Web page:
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1 PAGES 4-5 KEY Organize the data into the circles. A. Factors of 64: 1, 2, 4, 8, 16, 32, 64 B. Factors of 24: 1, 2, 3, 4, 6, 8, 12, 24 A B Answer Questions about the diagram below Fall Sports Winter Sports Spring Sports 1) How many students play sports year-round? 3 2) How many students play sports only in the spring and fall? 6 3) How many students play sports only in the winter and fall? 13 4) How many students play sports only in the winter and spring? 2 5) How many students play only one sport? 48 6) How many students play at least two sports? 24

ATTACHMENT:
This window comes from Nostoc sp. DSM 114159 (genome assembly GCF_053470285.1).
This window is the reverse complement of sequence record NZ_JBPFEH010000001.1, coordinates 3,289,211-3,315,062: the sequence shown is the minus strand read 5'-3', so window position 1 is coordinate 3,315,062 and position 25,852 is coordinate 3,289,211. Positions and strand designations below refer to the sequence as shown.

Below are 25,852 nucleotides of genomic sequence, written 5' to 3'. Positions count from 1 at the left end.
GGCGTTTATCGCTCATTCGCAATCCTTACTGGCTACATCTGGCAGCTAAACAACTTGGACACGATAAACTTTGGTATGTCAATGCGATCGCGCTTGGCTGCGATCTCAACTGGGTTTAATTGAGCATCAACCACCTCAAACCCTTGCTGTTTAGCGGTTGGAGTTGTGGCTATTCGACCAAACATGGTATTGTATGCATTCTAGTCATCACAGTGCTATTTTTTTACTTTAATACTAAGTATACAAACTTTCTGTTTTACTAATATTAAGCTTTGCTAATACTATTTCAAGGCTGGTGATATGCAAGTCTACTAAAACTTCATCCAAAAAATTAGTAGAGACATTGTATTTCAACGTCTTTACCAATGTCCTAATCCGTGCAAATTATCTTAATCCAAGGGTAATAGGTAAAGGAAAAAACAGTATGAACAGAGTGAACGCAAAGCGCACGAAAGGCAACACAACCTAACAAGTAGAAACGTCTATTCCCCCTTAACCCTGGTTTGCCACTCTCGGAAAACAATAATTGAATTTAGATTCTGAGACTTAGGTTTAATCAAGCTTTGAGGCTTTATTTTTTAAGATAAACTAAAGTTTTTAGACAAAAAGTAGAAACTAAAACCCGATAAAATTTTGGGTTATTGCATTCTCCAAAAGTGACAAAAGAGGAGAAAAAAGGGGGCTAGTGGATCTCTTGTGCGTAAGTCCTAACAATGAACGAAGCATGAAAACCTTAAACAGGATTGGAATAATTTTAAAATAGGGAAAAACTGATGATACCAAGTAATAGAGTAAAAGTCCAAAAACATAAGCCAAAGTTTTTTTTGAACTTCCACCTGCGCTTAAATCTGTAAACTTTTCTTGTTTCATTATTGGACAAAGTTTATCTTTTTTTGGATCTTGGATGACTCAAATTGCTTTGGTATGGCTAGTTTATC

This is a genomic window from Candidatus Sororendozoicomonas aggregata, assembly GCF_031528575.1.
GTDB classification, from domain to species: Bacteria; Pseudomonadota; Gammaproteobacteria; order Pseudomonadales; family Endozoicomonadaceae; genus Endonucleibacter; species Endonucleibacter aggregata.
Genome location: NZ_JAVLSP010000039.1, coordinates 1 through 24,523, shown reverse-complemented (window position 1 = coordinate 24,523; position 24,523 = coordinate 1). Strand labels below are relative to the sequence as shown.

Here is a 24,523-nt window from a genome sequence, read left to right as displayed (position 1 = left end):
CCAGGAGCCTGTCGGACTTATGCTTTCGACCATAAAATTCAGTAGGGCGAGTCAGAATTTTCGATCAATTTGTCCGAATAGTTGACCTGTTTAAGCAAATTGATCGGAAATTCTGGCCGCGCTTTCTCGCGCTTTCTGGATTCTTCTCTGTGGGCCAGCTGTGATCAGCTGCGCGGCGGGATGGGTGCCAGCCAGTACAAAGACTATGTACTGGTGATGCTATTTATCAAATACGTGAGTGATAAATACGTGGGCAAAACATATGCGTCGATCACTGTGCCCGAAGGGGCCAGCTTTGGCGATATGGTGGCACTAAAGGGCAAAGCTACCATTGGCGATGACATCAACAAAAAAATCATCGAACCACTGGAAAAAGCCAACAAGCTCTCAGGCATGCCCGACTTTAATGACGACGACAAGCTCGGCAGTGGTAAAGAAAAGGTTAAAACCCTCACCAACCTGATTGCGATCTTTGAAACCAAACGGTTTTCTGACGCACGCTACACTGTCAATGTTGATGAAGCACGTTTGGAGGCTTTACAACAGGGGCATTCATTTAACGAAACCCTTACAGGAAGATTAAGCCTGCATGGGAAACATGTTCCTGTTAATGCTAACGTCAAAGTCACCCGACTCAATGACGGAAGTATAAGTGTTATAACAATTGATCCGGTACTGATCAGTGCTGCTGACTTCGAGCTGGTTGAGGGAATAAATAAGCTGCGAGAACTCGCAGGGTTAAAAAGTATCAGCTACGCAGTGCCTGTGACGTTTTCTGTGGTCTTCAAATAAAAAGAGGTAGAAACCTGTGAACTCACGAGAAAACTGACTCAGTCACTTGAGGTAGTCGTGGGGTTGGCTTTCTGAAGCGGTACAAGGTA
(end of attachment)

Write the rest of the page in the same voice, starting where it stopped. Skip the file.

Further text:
2 7) Suppose you have a standard deck of 52 cards. Let: a. Describe for this experiment, and find the probability of. A B = {7 spades, 7 clubs, 7 hearts, all diamonds} P(A B) = 16/52 or 4/13 b. Describe for this experiment, and find the probability of. A B = {7 diamonds} P(A B) = 1/52 8) Suppose a box contains three balls, one red, one blue, and one white. One ball is selected, its color is observed, and then the ball is placed back in the box. The balls are scrambled, and again, a ball is selected and its color is observed. What is the sample space of the experiment? S = {RR, RB, RW, BR, BB, BW, WR, WB, WW} 9) Suppose you have a jar of candies: 4 red, 5 purple and 7 green. Find the following probabilities of the following events: Selecting a red candy. 1/4 Selecting a purple candy. 5/16 Selecting a green or red candy. 11/16 Selecting a yellow candy. 0 Selecting any color except a green candy. 9/16 Find the odds of selecting a red candy. 7/9 Find the odds of selecting a purple or green candy. 9/7 10) What is the sample space for a single spin of a spinner with red, blue, yellow and green sections spinner? {red, blue, yellow, green} What is the sample space for 2 spins of the first spinner? {RR, RB, RY, RG, BR, BB, BY, BG, YR, YB, YY, YG, GR, GB, GY, GG} If the spinner is equally likely to land on each color, what is the probability of landing on red in one spin? 1/4 What is the probability of landing on a primary color in one spin? 3/4 What is the probability of landing on green both times in two spins? 1/16 11) Consider the throw of a die experiment. Assume we define the following events: Describe for this experiment. {1,2,3,4,6} Describe for this experiment. {2} Calculate and, assuming the die is fair. 5/6 1/6